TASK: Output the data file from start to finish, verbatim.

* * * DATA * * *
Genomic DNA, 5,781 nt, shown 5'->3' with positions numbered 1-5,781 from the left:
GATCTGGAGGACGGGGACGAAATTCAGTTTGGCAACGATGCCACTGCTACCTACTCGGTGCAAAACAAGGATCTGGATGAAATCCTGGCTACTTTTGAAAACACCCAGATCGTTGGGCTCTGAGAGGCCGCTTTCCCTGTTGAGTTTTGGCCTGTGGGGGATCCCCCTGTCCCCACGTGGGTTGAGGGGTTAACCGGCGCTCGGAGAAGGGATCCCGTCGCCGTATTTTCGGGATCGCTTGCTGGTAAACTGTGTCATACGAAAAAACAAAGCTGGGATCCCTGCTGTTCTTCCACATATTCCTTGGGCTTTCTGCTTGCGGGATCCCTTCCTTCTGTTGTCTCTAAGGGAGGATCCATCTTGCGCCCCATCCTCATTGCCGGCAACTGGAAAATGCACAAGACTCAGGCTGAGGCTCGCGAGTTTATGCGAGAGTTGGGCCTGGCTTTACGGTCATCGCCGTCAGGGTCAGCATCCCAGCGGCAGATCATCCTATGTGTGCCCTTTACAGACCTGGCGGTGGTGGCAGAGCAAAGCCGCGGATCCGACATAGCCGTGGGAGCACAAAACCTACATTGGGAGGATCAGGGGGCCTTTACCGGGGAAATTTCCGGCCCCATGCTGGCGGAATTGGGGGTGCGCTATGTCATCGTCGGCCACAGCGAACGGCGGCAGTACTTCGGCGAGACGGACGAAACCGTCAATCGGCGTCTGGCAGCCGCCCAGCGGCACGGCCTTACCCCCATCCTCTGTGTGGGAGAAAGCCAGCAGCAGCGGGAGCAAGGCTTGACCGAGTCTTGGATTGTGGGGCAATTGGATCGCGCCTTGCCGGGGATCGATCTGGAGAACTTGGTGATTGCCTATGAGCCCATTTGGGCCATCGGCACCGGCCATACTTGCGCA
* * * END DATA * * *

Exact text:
Genomic DNA, 5,781 nt, shown 5'->3' with positions numbered 1-5,781 from the left:
GATCTGGAGGACGGGGACGAAATTCAGTTTGGCAACGATGCCACTGCTACCTACTCGGTGCAAAACAAGGATCTGGATGAAATCCTGGCTACTTTTGAAAACACCCAGATCGTTGGGCTCTGAGAGGCCGCTTTCCCTGTTGAGTTTTGGCCTGTGGGGGATCCCCCTGTCCCCACGTGGGTTGAGGGGTTAACCGGCGCTCGGAGAAGGGATCCCGTCGCCGTATTTTCGGGATCGCTTGCTGGTAAACTGTGTCATACGAAAAAACAAAGCTGGGATCCCTGCTGTTCTTCCACATATTCCTTGGGCTTTCTGCTTGCGGGATCCCTTCCTTCTGTTGTCTCTAAGGGAGGATCCATCTTGCGCCCCATCCTCATTGCCGGCAACTGGAAAATGCACAAGACTCAGGCTGAGGCTCGCGAGTTTATGCGAGAGTTGGGCCTGGCTTTACGGTCATCGCCGTCAGGGTCAGCATCCCAGCGGCAGATCATCCTATGTGTGCCCTTTACAGACCTGGCGGTGGTGGCAGAGCAAAGCCGCGGATCCGACATAGCCGTGGGAGCACAAAACCTACATTGGGAGGATCAGGGGGCCTTTACCGGGGAAATTTCCGGCCCCATGCTGGCGGAATTGGGGGTGCGCTATGTCATCGTCGGCCACAGCGAACGGCGGCAGTACTTCGGCGAGACGGACGAAACCGTCAATCGGCGTCTGGCAGCCGCCCAGCGGCACGGCCTTACCCCCATCCTCTGTGTGGGAGAAAGCCAGCAGCAGCGGGAGCAAGGCTTGACCGAGTCTTGGATTGTGGGGCAATTGGATCGCGCCTTGCCGGGGATCGATCTGGAGAACTTGGTGATTGCCTATGAGCCCATTTGGGCCATCGGCACCGGCCATACTTGCGCA